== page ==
The Big Flower by Yves Pinguilly,
Illustrated by Maja Sereda
R115 at takealot.com
All the way through reading this book my daughter Lathi wanted me to rename the main characters, Palesa and Dylan. They were to be called Lathi and Mukhovhe, after her cousin. She really lived in the story and the book has taught her a whole lot more about sizes and colours – and also more about the interaction between parents and kids. Since she started reading it, she identifies more surroundings and situations, having met favourite new characters – such as a guy selling brooms – taxis and dogs. She learnt about new colours, such as brown, which she wasn’t familiar with. She’s more taken than ever with red, green and yellow. Thanks to the illustrations, she could distinguish different sizes of houses, bags, people, flowers and so on. She was amazed that people have eyes of different colours, which she picked up from the illustrations. She loved the part where she could see what other kids were drawing in class. I’m not sure that she gets that the flowers sleep. I had to explain that a few times, but she gets a whole lot about this colourful book.
The Lemon Tree by Katherine Graham, illustrated by Wendy Paterson
Penguin Random House
R66 at takealot.com
This has become one of Lathi’s favourite books, both the story and the beautiful illustrations. When the pictures are this good, she does a lot less listening and asks a lot more questions.
The first thing she asked was what the cakes were doing on top of the roof (actually, they’re pumpkins).
Why is Gogo so small? Why does Gogo always bend over when she looks at the stove? And what’s up with the neighbour’s cheeks? Why are they so round when she laughs? Does she have something in her mouth?
At first she thought Sipho had been bitten by a dog because he was sitting next to a dog when he was hurt by the lemon tree, but she got it when I showed her that it was the lemon tree’s thorns that had hurt Sipho.
I don’t think that Lathi has grasped the concept of ubuntu as yet, a theme emphasised in this book.
I think it’s too soon for a three-year-old, but eventually, with repeated reading and experience, she will understand.
For the time being, it’s all about baking the cakes, Lungi and Sipho playing in the mud and all of them eating the cake.
Servant Leadership: The Path to Success by Mookgo Solomon Kgatle
R118 at takealot.com (ebook)
R206 at amazon.com (paperback)
Most books on the subject of leadership or management offer a predictable blend of advice grounded in common sense, generally suggesting simple strategies for getting along well with others while being an effective executive. What makes this book unique is that it paints a portrait of integrated biblical principles of leadership. Servant Leadership is written by Solly Kgatle, an academic, author, pastor, life coach and conference speaker.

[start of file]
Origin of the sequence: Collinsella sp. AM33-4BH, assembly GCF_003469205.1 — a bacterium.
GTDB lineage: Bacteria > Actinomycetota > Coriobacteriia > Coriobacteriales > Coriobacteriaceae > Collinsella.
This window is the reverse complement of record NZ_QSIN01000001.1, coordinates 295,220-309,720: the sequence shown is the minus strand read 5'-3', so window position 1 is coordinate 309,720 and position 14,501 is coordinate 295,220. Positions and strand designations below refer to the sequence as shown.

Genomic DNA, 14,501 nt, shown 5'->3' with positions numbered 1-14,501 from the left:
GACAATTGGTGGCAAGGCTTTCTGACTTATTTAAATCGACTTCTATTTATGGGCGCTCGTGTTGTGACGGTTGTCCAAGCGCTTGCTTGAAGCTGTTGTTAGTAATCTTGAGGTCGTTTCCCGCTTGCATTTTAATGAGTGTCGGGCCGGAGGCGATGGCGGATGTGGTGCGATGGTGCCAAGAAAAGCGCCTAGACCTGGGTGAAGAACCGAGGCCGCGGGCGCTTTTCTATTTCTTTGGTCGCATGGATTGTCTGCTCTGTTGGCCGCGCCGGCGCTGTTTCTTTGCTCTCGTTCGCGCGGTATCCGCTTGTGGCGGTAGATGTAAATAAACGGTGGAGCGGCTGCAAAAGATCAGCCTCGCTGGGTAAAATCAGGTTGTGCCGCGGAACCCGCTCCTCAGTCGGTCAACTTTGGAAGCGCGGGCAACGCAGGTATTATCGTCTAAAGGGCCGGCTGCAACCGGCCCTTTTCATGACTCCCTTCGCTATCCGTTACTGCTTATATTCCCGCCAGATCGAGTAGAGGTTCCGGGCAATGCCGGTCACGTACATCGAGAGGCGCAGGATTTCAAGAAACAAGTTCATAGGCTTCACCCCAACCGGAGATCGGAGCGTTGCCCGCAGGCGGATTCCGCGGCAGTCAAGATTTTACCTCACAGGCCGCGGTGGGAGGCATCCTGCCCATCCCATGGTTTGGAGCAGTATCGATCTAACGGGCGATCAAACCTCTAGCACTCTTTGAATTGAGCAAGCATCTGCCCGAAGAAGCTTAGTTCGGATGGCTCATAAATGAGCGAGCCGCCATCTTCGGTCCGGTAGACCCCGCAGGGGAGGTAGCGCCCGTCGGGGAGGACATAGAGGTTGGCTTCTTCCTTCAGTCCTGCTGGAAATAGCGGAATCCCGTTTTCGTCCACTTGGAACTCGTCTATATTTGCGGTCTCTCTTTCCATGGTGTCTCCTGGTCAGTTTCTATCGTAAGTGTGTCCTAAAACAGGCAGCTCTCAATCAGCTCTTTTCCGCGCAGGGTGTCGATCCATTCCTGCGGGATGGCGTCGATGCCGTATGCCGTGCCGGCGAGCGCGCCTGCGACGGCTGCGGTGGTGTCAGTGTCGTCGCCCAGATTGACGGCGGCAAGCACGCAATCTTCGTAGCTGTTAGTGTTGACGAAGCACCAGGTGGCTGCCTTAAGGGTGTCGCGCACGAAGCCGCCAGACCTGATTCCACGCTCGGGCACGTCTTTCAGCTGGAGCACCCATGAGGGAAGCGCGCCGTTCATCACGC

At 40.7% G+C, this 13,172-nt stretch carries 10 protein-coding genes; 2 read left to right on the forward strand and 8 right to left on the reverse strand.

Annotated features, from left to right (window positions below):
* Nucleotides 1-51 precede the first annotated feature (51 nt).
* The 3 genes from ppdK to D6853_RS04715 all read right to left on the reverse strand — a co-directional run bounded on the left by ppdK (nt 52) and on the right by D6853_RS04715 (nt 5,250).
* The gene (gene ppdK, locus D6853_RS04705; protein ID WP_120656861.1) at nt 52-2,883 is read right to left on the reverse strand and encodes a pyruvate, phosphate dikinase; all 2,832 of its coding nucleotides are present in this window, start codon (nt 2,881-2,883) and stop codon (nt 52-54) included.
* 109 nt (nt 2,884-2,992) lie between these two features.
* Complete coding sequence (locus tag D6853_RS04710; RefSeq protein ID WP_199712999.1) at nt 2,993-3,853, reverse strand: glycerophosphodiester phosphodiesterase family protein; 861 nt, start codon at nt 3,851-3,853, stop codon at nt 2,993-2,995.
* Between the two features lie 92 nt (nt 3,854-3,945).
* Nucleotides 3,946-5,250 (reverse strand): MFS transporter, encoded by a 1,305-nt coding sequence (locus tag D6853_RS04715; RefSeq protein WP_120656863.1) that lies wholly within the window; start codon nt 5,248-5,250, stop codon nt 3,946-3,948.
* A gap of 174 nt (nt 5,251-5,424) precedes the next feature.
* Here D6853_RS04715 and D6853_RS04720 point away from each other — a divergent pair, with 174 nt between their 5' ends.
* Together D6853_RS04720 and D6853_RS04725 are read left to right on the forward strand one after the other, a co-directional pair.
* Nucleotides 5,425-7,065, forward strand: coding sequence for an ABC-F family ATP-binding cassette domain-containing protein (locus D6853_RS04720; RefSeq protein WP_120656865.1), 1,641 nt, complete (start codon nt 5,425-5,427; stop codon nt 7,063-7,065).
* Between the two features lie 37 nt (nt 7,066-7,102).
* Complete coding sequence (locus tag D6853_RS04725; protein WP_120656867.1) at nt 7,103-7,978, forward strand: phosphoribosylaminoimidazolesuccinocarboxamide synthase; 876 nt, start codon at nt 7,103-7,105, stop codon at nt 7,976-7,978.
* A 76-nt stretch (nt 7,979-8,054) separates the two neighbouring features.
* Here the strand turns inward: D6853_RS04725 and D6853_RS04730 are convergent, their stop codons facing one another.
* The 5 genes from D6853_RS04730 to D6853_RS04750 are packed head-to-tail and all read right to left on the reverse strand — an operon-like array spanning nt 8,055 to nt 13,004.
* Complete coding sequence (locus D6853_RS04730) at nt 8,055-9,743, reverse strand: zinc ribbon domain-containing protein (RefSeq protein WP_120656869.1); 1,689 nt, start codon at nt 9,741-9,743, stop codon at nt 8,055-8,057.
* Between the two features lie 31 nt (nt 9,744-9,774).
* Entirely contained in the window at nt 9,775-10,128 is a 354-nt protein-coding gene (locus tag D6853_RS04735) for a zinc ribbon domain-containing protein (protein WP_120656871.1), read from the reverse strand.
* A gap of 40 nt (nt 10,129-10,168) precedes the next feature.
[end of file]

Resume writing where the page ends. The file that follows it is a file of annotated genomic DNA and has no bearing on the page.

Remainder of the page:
He offers a compelling dissection of two styles of leadership: the decision-making model and the path-goal model. He shares powerful key elements of servant leadership styles, misconceptions, principles and models that develop leaders at all levels of the organisation – or anyone with aspirations of being a leader.
Today, says Kgatle, we live in a world where there is a lack of servant leadership. For him this is a global issue and so his book seeks to provide solutions for leadership problems in a broader – notably African – context. “Servant leadership is built on a moral and ethical authority rather than the control of others. It embraces humility, suffering, kindness, sacrifice and service,” he writes. For the author, Jesus is one of the greatest models of servant leadership.
One of the five leadership misconceptions the author writes about is kinship, which he defines as “blood relationships”. Because of kinship, people can occupy leadership positions that they are not qualified for, which deprives others of the positions. He gives an illustration from the Bible, about James and John who thought that they could easily ascend to higher levels because they were very close to Jesus.
Kgatle also advises leaders to fight instances of racism when they arise within an organisation. This is imperative, where transformation is of utmost importance to correct the injustices of the past.
“Leadership is not measured by the level of education but by the level of relationship with the followers,” writes the author. As a pastor in a rural area, he had to adjust to what he had studied in a Western context and reinterpret it to be relevant to Africans. This is a quality that is lacking in many leaders. The author comments that “a leader must be able to relate with a cleaner as much as they can relate with top management”.
The author shows that in servant leadership the way to go up the career ladder is to first go down. “In black [African] culture, for example, a person cannot claim to be humble until there is an act of humility. If a person observes the rules and regulations of that culture, they are seen as humble.”
What resonates as you read is that the world is seeking humble servant leaders who are team builders.
A servant leader, writes Kgatle, leaves a legacy of service. Servant Leadership can take the ordinary and human in all of us and help us become better leaders, and this book invites all of us to find what kind of leader we can truly be. – Esnath Muzenda